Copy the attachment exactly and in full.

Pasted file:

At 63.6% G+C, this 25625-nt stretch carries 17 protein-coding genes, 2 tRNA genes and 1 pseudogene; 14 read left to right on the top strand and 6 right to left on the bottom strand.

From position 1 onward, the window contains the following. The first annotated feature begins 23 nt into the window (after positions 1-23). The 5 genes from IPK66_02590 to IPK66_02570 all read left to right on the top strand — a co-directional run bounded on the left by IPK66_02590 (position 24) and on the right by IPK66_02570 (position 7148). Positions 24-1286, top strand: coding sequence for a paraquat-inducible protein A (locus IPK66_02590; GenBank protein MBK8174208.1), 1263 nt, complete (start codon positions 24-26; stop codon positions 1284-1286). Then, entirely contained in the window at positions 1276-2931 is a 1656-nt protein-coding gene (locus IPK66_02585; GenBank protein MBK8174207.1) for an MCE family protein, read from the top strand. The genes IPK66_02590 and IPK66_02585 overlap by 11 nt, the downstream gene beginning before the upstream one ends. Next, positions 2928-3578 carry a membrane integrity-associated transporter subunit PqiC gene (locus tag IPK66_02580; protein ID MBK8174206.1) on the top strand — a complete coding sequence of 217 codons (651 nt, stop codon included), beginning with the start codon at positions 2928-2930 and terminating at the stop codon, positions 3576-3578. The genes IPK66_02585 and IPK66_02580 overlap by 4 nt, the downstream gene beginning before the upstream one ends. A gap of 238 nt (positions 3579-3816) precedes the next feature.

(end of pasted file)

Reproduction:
At 63.6% G+C, this 25625-nt stretch carries 17 protein-coding genes, 2 tRNA genes and 1 pseudogene; 14 read left to right on the top strand and 6 right to left on the bottom strand.

From position 1 onward, the window contains the following. The first annotated feature begins 23 nt into the window (after positions 1-23). The 5 genes from IPK66_02590 to IPK66_02570 all read left to right on the top strand — a co-directional run bounded on the left by IPK66_02590 (position 24) and on the right by IPK66_02570 (position 7148). Positions 24-1286, top strand: coding sequence for a paraquat-inducible protein A (locus IPK66_02590; GenBank protein MBK8174208.1), 1263 nt, complete (start codon positions 24-26; stop codon positions 1284-1286). Then, entirely contained in the window at positions 1276-2931 is a 1656-nt protein-coding gene (locus IPK66_02585; GenBank protein MBK8174207.1) for an MCE family protein, read from the top strand. The genes IPK66_02590 and IPK66_02585 overlap by 11 nt, the downstream gene beginning before the upstream one ends. Next, positions 2928-3578 carry a membrane integrity-associated transporter subunit PqiC gene (locus tag IPK66_02580; protein ID MBK8174206.1) on the top strand — a complete coding sequence of 217 codons (651 nt, stop codon included), beginning with the start codon at positions 2928-2930 and terminating at the stop codon, positions 3576-3578. The genes IPK66_02585 and IPK66_02580 overlap by 4 nt, the downstream gene beginning before the upstream one ends. A gap of 238 nt (positions 3579-3816) precedes the next feature.